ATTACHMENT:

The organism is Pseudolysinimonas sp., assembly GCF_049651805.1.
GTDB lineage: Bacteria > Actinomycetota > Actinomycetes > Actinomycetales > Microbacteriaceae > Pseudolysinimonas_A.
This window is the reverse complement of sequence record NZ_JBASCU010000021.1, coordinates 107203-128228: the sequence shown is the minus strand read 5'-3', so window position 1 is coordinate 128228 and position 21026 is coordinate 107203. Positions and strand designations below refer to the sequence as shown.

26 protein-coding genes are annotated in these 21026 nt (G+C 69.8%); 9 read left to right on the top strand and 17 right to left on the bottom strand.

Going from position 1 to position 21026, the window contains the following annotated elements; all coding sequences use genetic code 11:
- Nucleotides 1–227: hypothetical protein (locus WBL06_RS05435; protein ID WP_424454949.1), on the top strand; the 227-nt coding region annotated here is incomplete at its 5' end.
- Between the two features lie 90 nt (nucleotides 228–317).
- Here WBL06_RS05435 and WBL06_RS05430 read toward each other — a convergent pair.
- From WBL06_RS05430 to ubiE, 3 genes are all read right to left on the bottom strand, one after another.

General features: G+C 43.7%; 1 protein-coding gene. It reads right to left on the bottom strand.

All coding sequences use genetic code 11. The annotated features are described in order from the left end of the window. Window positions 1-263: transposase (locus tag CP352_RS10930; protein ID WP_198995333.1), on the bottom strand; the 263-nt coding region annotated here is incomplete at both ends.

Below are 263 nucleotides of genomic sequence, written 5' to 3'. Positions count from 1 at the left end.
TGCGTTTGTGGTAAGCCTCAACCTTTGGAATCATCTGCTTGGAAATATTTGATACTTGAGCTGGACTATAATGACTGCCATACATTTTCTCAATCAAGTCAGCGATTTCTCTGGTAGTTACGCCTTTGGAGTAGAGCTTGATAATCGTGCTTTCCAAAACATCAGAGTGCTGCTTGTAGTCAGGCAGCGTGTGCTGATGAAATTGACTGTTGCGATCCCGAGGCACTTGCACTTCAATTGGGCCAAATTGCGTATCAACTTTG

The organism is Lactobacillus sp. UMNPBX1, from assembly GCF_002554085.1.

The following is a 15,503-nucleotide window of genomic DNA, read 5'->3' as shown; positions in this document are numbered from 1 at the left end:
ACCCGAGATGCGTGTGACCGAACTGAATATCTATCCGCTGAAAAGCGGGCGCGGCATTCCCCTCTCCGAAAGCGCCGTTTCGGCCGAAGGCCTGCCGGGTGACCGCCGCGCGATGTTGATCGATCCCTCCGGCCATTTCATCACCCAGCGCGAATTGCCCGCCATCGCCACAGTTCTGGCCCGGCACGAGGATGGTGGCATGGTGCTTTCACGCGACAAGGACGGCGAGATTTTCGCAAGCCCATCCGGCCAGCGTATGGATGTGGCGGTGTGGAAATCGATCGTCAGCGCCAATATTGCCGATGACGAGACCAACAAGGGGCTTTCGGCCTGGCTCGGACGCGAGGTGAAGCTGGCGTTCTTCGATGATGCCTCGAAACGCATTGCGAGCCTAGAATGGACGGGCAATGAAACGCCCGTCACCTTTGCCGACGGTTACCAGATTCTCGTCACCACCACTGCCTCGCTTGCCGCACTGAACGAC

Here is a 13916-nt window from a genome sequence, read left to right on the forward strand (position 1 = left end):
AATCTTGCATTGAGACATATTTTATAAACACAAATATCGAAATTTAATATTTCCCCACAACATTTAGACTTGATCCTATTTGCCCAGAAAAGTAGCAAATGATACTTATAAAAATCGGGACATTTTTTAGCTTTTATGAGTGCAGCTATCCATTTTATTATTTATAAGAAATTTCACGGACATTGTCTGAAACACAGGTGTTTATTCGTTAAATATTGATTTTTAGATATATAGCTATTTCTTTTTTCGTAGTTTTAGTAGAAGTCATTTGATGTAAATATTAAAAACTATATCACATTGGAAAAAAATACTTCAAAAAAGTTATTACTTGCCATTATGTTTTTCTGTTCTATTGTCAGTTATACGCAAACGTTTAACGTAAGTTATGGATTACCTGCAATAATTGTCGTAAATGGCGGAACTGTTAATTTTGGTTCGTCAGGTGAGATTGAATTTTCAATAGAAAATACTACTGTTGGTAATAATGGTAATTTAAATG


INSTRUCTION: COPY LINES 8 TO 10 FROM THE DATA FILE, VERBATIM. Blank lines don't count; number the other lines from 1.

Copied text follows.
- Here WBL06_RS05435 and WBL06_RS05430 read toward each other — a convergent pair.
- From WBL06_RS05430 to ubiE, 3 genes are all read right to left on the bottom strand, one after another.

General features: G+C 43.7%; 1 protein-coding gene. It reads right to left on the bottom strand.